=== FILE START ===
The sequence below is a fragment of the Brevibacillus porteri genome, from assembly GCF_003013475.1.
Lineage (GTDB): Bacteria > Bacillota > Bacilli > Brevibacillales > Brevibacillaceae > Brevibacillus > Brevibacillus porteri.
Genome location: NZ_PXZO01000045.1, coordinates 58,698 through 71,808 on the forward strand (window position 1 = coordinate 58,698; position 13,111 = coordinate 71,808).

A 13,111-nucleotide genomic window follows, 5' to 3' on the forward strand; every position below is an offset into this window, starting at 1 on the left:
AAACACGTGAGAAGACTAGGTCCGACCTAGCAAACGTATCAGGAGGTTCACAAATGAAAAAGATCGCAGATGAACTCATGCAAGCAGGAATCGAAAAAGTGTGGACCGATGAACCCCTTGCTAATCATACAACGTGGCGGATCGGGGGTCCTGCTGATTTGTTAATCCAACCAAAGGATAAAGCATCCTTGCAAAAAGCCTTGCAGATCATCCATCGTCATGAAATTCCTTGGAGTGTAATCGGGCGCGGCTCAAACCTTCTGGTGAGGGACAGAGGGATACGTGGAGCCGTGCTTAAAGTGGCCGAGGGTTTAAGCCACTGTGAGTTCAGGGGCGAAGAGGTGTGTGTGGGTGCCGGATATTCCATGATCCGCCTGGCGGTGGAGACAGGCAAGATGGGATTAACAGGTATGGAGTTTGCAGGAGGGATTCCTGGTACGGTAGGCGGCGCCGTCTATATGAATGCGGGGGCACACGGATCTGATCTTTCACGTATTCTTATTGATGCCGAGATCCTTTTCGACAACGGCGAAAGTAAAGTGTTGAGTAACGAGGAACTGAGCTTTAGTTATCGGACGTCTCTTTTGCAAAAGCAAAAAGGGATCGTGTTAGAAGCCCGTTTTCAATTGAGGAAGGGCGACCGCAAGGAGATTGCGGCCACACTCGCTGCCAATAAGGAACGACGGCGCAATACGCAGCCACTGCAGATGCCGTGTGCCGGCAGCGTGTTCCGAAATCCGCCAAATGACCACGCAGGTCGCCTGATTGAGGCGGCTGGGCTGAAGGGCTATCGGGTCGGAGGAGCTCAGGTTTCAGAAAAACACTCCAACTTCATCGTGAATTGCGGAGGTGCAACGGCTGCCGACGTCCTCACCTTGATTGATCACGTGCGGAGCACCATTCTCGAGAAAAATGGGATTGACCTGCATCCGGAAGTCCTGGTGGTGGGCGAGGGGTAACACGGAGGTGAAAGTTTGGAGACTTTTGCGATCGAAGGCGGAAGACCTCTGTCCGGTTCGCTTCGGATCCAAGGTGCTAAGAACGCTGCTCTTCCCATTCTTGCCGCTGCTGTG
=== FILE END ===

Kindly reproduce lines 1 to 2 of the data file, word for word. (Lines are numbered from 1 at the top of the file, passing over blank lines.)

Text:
The sequence below is a fragment of the Brevibacillus porteri genome, from assembly GCF_003013475.1.
Lineage (GTDB): Bacteria > Bacillota > Bacilli > Brevibacillales > Brevibacillaceae > Brevibacillus > Brevibacillus porteri.